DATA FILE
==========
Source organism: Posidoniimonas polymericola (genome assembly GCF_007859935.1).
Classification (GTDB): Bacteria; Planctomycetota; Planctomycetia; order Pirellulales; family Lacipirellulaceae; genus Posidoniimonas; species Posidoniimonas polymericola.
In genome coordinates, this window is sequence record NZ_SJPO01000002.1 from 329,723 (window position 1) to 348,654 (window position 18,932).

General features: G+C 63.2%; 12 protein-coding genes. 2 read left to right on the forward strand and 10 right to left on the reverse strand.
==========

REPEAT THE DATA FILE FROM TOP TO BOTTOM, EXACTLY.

Source organism: Posidoniimonas polymericola (genome assembly GCF_007859935.1).
Classification (GTDB): Bacteria; Planctomycetota; Planctomycetia; order Pirellulales; family Lacipirellulaceae; genus Posidoniimonas; species Posidoniimonas polymericola.
In genome coordinates, this window is sequence record NZ_SJPO01000002.1 from 329,723 (window position 1) to 348,654 (window position 18,932).

General features: G+C 63.2%; 12 protein-coding genes. 2 read left to right on the forward strand and 10 right to left on the reverse strand.